Beatriz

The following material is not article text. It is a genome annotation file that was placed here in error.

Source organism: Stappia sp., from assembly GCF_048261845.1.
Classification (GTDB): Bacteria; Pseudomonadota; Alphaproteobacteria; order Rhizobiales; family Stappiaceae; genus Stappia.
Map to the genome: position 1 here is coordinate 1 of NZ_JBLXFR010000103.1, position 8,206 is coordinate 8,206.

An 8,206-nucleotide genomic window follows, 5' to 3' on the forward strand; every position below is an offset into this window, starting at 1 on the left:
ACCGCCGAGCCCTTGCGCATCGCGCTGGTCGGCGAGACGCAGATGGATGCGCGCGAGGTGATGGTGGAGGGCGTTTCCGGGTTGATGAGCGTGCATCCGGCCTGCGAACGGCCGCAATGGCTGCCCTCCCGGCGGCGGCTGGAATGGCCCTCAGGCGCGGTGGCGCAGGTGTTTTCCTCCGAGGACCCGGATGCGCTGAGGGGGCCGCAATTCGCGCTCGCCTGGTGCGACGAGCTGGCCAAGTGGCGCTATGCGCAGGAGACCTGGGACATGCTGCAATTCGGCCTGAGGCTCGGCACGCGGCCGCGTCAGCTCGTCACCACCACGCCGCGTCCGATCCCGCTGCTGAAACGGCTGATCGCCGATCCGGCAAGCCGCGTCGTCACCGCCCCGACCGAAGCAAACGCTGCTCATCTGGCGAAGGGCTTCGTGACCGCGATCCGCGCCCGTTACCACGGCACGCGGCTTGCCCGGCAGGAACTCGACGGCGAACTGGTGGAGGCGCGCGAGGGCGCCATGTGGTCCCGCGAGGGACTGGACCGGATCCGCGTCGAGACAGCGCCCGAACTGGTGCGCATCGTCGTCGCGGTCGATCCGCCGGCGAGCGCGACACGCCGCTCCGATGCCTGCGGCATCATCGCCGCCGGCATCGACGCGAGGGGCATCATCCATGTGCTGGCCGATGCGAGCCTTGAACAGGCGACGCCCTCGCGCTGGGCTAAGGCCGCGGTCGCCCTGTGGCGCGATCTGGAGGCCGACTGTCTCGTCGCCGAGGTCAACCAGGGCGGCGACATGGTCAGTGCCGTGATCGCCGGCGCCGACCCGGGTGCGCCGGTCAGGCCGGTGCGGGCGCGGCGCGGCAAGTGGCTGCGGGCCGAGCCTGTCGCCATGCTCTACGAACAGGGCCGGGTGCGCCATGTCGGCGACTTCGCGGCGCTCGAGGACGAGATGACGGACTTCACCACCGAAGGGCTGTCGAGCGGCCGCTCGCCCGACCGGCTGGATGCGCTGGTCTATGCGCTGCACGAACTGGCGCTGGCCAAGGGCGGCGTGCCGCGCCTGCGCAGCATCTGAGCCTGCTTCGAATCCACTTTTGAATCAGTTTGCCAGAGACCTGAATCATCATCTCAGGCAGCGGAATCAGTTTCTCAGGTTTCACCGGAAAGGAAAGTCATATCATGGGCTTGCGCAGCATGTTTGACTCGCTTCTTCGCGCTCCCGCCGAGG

Reto #41 PopSugar 2017: Un libro recomendado por un autor que te guste El libro está dividido en tres partes y escrito en primera persona en forma alternada por las dos voces femeninas principales: Sue y Maud. Ellas son las dos jóvenes alrededor de las que se teje la trama, aunque al principio esto no sea tan evidente y uno pudiera pensar que el quid del asunto es el engaño que quiere perpetrar Richard Rivers, ayudándose de Sue, para quedarse con la fortuna de Maud. Nada más lejos de la realidad Reto #41 PopSugar 2017: Un libro recomendado por un autor que te guste El libro está dividido en tres partes y escrito en primera persona en forma alternada por las dos voces femeninas principales: Sue y Maud. Ellas son las dos jóvenes alrededor de las que se teje la trama, aunque al principio esto no sea tan evidente y uno pudiera pensar que el quid del asunto es el engaño que quiere perpetrar Richard Rivers, ayudándose de Sue, para quedarse con la fortuna de Maud. Nada más lejos de la realidad, ya que la novela basa su argumento en dos giros realmente inesperados en la trama (por eso la división en tres partes), que nunca vi venir y eso ya es un tremendo logro. Sin embargo, para que todo tenga sentido, la autora tiene que escribir toda la primera parte nuevamente desde otra perspectiva (lo que ocupa más de la mitad de la segunda parte) y, con el nivel de descripción que tiene el libro, la lectura se hace un poco cuesta arriba. Lo que sí me gustó mucho es cómo la autora logra crear las atmósferas de sus decadentes escenarios principales; para nada me costó imaginar la lóbrega y monótona casa de Briar, o la sórdida casa de Land Street, y qué decir del manicomio: realmente para estremecerse. Sin embargo, creo que se quedó muy corta en la sensualidad que promete la sinopsis, tanto en la relación de Sue y Maud, como en la educación que ésta última ha recibido para ser la lectora de la secreta biblioteca de pornografía de su tío. Por último, no puedo dejar de referirme a los personajes. Todos magníficamente caracterizados, pero representando lo más bajo de la condición humana. No se salva absolutamente ninguno… incluso, algunos eran realmente repugnantes. Lo recomiendo sobre todo para quienes gusten de este estilo tipo Dickens y para conocer a Sarah Waters, una galardonada novelista histórica, que se especializa en el período victoriano.